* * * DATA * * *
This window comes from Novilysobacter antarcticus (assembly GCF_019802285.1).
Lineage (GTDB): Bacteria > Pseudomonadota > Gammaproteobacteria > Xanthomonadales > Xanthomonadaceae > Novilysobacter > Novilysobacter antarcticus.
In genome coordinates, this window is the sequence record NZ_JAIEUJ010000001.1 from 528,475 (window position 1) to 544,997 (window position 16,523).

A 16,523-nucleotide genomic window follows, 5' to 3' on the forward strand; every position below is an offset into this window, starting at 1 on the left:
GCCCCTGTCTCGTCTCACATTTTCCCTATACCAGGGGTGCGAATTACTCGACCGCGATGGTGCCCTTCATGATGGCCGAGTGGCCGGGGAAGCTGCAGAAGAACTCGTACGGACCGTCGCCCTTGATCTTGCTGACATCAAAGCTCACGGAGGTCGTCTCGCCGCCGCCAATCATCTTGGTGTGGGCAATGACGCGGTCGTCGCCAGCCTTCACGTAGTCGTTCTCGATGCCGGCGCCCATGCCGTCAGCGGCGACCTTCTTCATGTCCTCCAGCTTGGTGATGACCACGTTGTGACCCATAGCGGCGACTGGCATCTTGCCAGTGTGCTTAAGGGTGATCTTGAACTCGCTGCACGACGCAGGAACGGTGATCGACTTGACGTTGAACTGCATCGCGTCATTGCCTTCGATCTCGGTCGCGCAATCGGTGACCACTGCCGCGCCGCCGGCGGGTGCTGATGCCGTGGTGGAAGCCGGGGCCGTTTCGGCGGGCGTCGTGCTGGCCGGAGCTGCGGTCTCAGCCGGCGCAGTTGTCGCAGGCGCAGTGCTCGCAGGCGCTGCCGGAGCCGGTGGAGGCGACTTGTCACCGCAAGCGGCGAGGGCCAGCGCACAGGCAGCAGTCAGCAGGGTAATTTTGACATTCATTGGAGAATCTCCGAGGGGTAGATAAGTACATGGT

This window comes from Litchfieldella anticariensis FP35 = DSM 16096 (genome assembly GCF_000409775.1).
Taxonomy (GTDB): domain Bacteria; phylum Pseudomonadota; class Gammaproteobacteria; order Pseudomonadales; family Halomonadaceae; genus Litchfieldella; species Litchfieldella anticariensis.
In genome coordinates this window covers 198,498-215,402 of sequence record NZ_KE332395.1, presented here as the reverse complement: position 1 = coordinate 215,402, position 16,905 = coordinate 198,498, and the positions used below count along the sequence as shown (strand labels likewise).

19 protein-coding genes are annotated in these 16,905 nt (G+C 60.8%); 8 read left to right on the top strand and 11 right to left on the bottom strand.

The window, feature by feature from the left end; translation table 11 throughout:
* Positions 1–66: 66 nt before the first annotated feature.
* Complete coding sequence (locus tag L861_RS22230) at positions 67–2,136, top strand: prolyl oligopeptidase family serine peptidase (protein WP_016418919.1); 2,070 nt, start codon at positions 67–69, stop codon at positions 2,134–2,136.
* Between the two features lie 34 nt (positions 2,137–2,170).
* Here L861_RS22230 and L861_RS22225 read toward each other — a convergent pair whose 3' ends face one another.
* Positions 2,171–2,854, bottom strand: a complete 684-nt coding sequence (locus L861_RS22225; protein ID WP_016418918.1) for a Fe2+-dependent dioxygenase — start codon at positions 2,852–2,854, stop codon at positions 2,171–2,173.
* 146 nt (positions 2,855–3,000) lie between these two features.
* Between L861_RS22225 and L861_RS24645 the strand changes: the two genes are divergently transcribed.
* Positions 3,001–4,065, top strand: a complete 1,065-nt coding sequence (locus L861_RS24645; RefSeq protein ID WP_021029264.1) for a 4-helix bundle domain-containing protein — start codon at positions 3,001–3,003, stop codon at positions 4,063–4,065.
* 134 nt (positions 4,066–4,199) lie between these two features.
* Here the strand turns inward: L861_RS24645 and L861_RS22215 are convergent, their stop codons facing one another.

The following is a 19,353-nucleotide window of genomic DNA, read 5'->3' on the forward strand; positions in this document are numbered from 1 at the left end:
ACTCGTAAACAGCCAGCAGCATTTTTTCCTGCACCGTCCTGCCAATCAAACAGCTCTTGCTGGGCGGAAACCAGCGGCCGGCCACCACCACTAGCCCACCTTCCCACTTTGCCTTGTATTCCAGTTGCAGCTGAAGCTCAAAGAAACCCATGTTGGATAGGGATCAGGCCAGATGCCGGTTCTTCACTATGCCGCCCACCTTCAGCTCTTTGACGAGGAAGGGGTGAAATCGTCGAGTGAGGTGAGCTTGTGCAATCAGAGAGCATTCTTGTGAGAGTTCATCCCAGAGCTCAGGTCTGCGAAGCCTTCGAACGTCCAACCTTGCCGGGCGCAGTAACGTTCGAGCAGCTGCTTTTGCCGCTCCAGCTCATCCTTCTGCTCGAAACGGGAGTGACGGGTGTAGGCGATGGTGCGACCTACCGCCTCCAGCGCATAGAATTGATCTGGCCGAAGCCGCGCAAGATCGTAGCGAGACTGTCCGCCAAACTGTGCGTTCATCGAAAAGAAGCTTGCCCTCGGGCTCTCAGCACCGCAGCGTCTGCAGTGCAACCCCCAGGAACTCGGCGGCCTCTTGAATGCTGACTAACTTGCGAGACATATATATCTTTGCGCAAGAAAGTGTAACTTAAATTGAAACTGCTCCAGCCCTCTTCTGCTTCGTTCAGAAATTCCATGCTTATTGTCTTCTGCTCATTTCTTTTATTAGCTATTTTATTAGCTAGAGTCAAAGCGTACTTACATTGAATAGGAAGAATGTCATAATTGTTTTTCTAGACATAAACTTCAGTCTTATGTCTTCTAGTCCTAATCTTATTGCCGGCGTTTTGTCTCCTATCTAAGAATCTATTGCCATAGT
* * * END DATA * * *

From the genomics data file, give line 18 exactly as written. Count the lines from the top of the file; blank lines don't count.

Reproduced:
* Positions 3,001–4,065, top strand: a complete 1,065-nt coding sequence (locus L861_RS24645; RefSeq protein ID WP_021029264.1) for a 4-helix bundle domain-containing protein — start codon at positions 3,001–3,003, stop codon at positions 4,063–4,065.